Most of what was media-written was on the ensuing chaos of not knowing where to go for the jab; how to get a token; which age group will be given it (apart of course from VIPs and politicians who were close behind frontline health workers). Mercifully, the authorities righted the initial wrong of deciding on prioritizing the 30-65 age group and neglecting the over 65s, who were placed second in the priority list in more enlightened countries following WHO strictures. And so lots have got the jab and we anticipate a drastic drop in infection and Covid death rates. Cass contributed her fair share of criticism in this column but not stridently nor unreasonably. She had not seen the privileged list that passed off as Municipal workers on Tuesday 24 February at the Public Library, Colombo 7, arriving in Mercedes Benzes and SUVs. If she had, her ire would have emerged in pure vitriol! One friend said she enquired from several sophisticates in the queue how they got there, but received mumbled replies. So, a Rose by any other name, even Do-Gooder, smells as bad when it goes unjust! Things got much better and the service worked smoothly once the MOHs came into their own.

What Cass notes in summarizing the issue today is thanks and gratitude to the government and the Health Services particularly, for vaccinating so very many so quickly. People who wrote about this issue, Cass included, were all praise for the actual data takers and vaccine givers. In certain centres, the old and disabled were queued in a different line and vaccinated within an hour.

The gratitude Cass renders is because only part of the total amount of vaccine was gifted by India and the WHO. Our government booked early and paid for the rest, and of the Oxford kind. This vaccine is admittedly relatively cheaper, but it had to be paid for, which cost the government bore. We have to appreciate the massive organization entailed and excuse inevitable hiccups. This fact struck Cass as a feeling of much needed security and elimination of fear was felt, and all for free. Also when a friend in Melbourne wrote they were as yet awaiting vaccination.

 

Black Magic and witchcraft in Sri Lanka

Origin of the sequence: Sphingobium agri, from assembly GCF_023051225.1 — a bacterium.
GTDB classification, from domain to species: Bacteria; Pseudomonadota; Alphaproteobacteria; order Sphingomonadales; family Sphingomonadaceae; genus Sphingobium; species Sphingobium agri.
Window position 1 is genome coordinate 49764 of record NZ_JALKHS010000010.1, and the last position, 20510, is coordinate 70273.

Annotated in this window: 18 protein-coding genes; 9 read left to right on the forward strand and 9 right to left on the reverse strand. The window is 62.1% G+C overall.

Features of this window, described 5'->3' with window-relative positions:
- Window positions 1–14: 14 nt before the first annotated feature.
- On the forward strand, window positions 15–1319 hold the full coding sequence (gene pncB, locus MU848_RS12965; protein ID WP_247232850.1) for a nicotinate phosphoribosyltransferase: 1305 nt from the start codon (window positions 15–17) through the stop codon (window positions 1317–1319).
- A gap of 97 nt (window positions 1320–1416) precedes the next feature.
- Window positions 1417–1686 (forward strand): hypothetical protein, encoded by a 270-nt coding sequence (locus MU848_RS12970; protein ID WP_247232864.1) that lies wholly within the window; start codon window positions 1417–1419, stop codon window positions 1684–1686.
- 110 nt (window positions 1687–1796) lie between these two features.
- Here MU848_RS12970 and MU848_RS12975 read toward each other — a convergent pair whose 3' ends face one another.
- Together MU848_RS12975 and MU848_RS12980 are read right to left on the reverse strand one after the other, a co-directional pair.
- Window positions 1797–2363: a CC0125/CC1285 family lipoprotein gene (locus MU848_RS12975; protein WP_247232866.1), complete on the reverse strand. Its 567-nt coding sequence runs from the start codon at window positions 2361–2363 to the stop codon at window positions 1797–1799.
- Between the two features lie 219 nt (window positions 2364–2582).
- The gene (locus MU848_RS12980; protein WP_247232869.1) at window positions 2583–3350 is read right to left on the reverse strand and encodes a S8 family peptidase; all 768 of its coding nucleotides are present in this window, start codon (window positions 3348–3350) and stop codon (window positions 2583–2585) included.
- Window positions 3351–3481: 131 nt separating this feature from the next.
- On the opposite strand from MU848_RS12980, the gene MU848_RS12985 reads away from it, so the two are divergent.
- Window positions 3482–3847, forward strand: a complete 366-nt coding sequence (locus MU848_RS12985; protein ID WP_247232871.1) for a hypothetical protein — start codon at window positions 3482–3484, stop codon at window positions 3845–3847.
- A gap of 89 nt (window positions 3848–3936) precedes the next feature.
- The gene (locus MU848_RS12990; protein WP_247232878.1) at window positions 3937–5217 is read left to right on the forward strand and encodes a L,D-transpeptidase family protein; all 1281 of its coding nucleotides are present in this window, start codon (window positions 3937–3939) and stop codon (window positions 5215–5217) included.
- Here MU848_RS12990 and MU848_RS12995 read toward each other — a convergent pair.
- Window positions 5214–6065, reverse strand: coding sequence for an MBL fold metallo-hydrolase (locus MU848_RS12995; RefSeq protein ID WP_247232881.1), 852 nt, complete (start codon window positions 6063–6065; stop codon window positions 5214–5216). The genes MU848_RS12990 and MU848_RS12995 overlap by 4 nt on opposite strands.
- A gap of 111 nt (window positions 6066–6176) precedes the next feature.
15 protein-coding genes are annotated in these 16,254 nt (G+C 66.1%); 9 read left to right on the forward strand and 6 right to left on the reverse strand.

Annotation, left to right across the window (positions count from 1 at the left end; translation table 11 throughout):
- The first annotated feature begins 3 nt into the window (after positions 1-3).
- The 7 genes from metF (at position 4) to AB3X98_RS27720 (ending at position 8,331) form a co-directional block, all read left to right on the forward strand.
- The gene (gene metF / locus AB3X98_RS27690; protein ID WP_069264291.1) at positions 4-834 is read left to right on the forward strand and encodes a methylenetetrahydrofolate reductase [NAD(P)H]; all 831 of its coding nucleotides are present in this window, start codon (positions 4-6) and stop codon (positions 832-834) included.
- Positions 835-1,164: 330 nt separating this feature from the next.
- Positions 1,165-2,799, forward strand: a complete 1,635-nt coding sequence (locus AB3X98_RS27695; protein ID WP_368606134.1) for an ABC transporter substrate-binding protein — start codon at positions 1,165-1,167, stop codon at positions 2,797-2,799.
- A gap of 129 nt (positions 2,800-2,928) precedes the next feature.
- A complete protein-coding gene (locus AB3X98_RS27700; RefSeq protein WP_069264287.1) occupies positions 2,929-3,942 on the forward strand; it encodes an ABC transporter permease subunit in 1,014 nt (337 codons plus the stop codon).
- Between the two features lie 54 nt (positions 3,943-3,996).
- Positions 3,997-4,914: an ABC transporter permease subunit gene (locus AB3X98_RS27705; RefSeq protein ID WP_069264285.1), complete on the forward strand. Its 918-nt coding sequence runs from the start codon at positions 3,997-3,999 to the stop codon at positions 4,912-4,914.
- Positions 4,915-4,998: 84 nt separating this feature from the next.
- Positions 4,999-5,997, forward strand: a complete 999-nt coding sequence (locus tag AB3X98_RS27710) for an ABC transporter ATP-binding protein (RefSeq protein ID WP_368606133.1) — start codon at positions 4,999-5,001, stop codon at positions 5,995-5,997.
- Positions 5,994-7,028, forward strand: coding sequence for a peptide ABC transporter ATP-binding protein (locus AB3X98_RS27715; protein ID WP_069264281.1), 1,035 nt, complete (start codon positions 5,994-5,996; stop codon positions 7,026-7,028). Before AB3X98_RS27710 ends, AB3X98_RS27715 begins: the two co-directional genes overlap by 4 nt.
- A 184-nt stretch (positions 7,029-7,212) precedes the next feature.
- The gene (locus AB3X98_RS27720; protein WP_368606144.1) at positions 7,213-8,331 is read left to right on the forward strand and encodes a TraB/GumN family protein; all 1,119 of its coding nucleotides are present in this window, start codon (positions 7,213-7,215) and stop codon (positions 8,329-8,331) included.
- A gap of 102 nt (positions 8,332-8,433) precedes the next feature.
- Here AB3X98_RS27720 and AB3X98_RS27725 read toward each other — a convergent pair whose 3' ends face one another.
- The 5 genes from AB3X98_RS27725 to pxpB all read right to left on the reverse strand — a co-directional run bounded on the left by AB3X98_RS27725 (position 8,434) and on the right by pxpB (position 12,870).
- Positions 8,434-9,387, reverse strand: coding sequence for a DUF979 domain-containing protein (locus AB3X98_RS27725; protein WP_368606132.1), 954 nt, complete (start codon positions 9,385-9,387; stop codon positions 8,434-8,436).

If you thought as Cass did that we would never ever resemble a dark Congo tribe resorting to occult cures or a re-enactment of shades of supernatural superstitious beliefs in witchcraft as in Salem, Massachusetts, USA, in 1692 (where some young girls caught prancing naked cooked up lies about good women in the village being witches), you and Cass were both mistaken. We’ve had these in different styles right here in supposedly majority Buddhist Free Sri Lanka with other religions holding people together, in the 21st century with some of our own doing brilliantly well in advanced scientific disciplines all over the developed world. Cass, as you now know, was born and bred in the hills of Kandy with its most sacred Dalada Maligawa and picturesquely situated quaint temples in peaceful green valleys with the sound of evening pooja bells, joined by Kovil tinkles and Sunday sonorous Church gantara and the cry of the Muzeen. We never had a bali or thovil ceremony. If an inauspicious time descended on the village or a household, it was pirith chanted by Bhikkhus. So to Cass what has been happening very recently is even stranger than to those who have village cousins who dabble in mantra and kodivina with kattadiyas in action.

I refer here to the stupidly preposterous belief in Dhammika’s peniya as both a prophylactic and cure for pernicious Covid-19. Where is that charlatan veda – oops sorry- Kaliamma devala kapurala now? Safe with his ill-gotten gains, we suppose.